its Thornhill bound services. Gavin Francis.
Buses on layover at City Centre now have additional facilities
in Norfolk Street. Gavin Francis.
Richard Sharman was in town early on Monday morning and
caught Queen St without a bus in sight,
his second picture shows the two Blackbird Leys services now
departing from St Aldates
and finally his third picture shows the City Councils
information point at Carfax to help intending bus users.
Park & Ride
services 700 & 800 - by Mike Bennett
The intention of my visit to Oxford on Tuesday 14th July was to
photograph the extended Park & Ride service 700 and to see the
new service 800, both operated by RH Transport Services. I
partially managed this and my efforts are attached, including
photographs of 4 of the double deckers on the 700 - but I ran
out of time to get down to the Nuffield Orthopaedic and
Churchill Hospitals which it now serves. However, I came down
to Oxford on Thursday 23rd and took a few more photos.
I started on the 14th by using the 500 P&R service from Magdalen
St, on OBC 902 to Water Eaton, and whilst there I took several
photos. RH 806, one of the newly acquired Tridents with Plaxton
President bodies originally PDL17 with Go-Ahead London, came in
from Kidlington and posed nicely for my camera, before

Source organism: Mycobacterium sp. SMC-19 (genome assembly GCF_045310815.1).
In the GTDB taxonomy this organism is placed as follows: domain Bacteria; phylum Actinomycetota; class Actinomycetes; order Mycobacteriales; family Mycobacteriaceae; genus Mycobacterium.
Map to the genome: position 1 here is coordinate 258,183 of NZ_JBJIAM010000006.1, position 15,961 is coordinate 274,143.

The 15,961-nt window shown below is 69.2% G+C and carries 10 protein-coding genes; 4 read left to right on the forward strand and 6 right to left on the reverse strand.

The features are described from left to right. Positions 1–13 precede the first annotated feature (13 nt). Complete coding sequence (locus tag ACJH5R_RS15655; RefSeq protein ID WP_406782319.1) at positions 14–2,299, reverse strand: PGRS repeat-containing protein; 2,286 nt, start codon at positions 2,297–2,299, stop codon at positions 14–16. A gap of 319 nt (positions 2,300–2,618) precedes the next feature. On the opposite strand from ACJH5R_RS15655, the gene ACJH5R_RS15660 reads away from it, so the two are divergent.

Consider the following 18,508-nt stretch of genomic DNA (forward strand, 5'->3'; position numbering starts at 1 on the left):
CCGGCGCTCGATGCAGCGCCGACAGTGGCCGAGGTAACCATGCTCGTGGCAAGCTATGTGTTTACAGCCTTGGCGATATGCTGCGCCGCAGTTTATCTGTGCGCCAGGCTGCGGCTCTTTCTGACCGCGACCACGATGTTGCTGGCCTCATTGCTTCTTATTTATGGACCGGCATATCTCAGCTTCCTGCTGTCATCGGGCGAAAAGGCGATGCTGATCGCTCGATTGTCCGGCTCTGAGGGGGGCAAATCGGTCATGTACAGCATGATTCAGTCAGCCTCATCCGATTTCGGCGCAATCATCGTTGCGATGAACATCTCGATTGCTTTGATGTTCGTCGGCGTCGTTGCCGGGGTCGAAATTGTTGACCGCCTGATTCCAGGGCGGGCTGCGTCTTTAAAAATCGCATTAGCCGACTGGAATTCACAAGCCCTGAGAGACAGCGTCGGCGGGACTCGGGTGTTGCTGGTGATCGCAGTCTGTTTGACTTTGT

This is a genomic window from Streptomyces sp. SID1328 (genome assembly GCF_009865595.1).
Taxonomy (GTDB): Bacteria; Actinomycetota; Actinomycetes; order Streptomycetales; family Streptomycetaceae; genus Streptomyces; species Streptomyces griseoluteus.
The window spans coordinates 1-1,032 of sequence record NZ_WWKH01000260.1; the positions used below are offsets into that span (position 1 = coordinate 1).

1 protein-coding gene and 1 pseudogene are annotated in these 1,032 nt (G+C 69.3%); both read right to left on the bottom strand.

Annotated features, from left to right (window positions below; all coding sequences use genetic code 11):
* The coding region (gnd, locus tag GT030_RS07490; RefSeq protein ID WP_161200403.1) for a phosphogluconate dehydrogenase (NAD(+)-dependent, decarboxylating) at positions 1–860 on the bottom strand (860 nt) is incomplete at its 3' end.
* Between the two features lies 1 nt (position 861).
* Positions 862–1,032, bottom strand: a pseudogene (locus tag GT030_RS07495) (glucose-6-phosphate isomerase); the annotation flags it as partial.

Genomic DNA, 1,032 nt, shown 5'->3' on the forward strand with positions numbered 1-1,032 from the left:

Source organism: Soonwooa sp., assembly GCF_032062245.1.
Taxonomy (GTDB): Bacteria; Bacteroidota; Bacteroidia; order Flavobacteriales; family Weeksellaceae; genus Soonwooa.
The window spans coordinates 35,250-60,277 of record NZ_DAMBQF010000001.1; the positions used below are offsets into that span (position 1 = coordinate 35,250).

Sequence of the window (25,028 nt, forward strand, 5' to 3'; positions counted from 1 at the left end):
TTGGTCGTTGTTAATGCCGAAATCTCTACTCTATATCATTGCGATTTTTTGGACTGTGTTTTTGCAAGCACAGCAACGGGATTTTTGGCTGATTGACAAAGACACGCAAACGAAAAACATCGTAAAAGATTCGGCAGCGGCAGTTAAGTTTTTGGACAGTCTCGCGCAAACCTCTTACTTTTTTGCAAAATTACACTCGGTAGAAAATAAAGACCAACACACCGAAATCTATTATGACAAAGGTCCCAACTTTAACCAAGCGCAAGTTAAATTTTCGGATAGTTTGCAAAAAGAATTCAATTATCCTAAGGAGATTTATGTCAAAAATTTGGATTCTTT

continuing to JRH. I took the opportunity to shoot it with the
OBC example on which I had just arrived. Later OBC 633 - Volvo
B10B / Plaxton Verde came into the bus station on driver
training duty, showing off its QBuster livery.
(RHTS 806) & (RHTS 806 + OBC 902 together) & (OBC 903) &
(OBC 633 QBuster) , all at Water Eaton P&R
It was then time to catch RH 801, a DAF / Optare Spectra, on
service 700 to the John Radcliffe Hospital, alighting at the
West Wing, to photograph some of the services which serve that
hospital. This included RH Solo 410 on the new service 800
linking the JRH with the Pear Tree P&R site, and RH 805 on the
700. Also OBC Citaro 859 on the X13, and Stagecoach MAN 22053
on the 14A.
(RH 410) & (RH 805) & (OBC 859) & (StOx 22053) , all at
the JRH West Wing
I walked up the hill to the JRH Main Entrance bus stops to find
RH 801 coming back from the Churchill Hospital, and new RH 808
on its way to the Churchill. I then jumped on a Stagecoach No
10 to Headington Shops in time to photograph RH 808 coming back